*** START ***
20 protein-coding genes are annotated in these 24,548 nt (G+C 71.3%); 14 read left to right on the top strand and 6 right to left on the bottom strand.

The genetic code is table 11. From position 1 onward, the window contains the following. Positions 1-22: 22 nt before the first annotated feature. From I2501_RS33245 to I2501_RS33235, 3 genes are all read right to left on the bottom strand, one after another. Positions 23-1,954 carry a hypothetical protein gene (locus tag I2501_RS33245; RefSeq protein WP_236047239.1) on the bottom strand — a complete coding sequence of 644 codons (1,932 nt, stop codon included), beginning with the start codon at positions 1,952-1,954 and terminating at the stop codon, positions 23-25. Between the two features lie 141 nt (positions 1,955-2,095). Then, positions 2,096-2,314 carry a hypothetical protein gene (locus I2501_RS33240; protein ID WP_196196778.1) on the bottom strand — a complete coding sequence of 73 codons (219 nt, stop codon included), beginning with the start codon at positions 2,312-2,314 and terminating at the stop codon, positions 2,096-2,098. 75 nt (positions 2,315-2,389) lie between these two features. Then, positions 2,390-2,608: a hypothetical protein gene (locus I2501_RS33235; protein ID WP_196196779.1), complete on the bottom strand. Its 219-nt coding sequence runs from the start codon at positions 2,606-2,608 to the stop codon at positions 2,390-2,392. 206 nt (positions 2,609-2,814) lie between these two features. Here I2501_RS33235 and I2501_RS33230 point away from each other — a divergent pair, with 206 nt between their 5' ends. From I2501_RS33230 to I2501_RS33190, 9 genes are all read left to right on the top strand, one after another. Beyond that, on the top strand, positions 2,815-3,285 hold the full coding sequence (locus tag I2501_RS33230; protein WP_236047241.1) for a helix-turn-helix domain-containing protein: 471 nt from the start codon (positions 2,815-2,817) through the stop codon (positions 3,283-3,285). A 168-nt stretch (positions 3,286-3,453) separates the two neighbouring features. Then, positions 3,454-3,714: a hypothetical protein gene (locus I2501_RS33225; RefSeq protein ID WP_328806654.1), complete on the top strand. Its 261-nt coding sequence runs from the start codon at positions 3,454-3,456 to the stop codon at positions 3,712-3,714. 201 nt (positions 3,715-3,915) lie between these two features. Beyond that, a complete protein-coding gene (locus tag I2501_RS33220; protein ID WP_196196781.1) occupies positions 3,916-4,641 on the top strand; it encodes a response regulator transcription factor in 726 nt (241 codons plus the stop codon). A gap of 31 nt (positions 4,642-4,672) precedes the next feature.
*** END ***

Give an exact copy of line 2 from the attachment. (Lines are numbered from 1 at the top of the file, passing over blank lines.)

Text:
The genetic code is table 11. From position 1 onward, the window contains the following. Positions 1-22: 22 nt before the first annotated feature. From I2501_RS33245 to I2501_RS33235, 3 genes are all read right to left on the bottom strand, one after another. Positions 23-1,954 carry a hypothetical protein gene (locus tag I2501_RS33245; RefSeq protein WP_236047239.1) on the bottom strand — a complete coding sequence of 644 codons (1,932 nt, stop codon included), beginning with the start codon at positions 1,952-1,954 and terminating at the stop codon, positions 23-25. Between the two features lie 141 nt (positions 1,955-2,095). Then, positions 2,096-2,314 carry a hypothetical protein gene (locus I2501_RS33240; protein ID WP_196196778.1) on the bottom strand — a complete coding sequence of 73 codons (219 nt, stop codon included), beginning with the start codon at positions 2,312-2,314 and terminating at the stop codon, positions 2,096-2,098. 75 nt (positions 2,315-2,389) lie between these two features. Then, positions 2,390-2,608: a hypothetical protein gene (locus I2501_RS33235; protein ID WP_196196779.1), complete on the bottom strand. Its 219-nt coding sequence runs from the start codon at positions 2,606-2,608 to the stop codon at positions 2,390-2,392. 206 nt (positions 2,609-2,814) lie between these two features. Here I2501_RS33235 and I2501_RS33230 point away from each other — a divergent pair, with 206 nt between their 5' ends. From I2501_RS33230 to I2501_RS33190, 9 genes are all read left to right on the top strand, one after another. Beyond that, on the top strand, positions 2,815-3,285 hold the full coding sequence (locus tag I2501_RS33230; protein WP_236047241.1) for a helix-turn-helix domain-containing protein: 471 nt from the start codon (positions 2,815-2,817) through the stop codon (positions 3,283-3,285). A 168-nt stretch (positions 3,286-3,453) separates the two neighbouring features. Then, positions 3,454-3,714: a hypothetical protein gene (locus I2501_RS33225; RefSeq protein ID WP_328806654.1), complete on the top strand. Its 261-nt coding sequence runs from the start codon at positions 3,454-3,456 to the stop codon at positions 3,712-3,714. 201 nt (positions 3,715-3,915) lie between these two features. Beyond that, a complete protein-coding gene (locus tag I2501_RS33220; protein ID WP_196196781.1) occupies positions 3,916-4,641 on the top strand; it encodes a response regulator transcription factor in 726 nt (241 codons plus the stop codon). A gap of 31 nt (positions 4,642-4,672) precedes the next feature.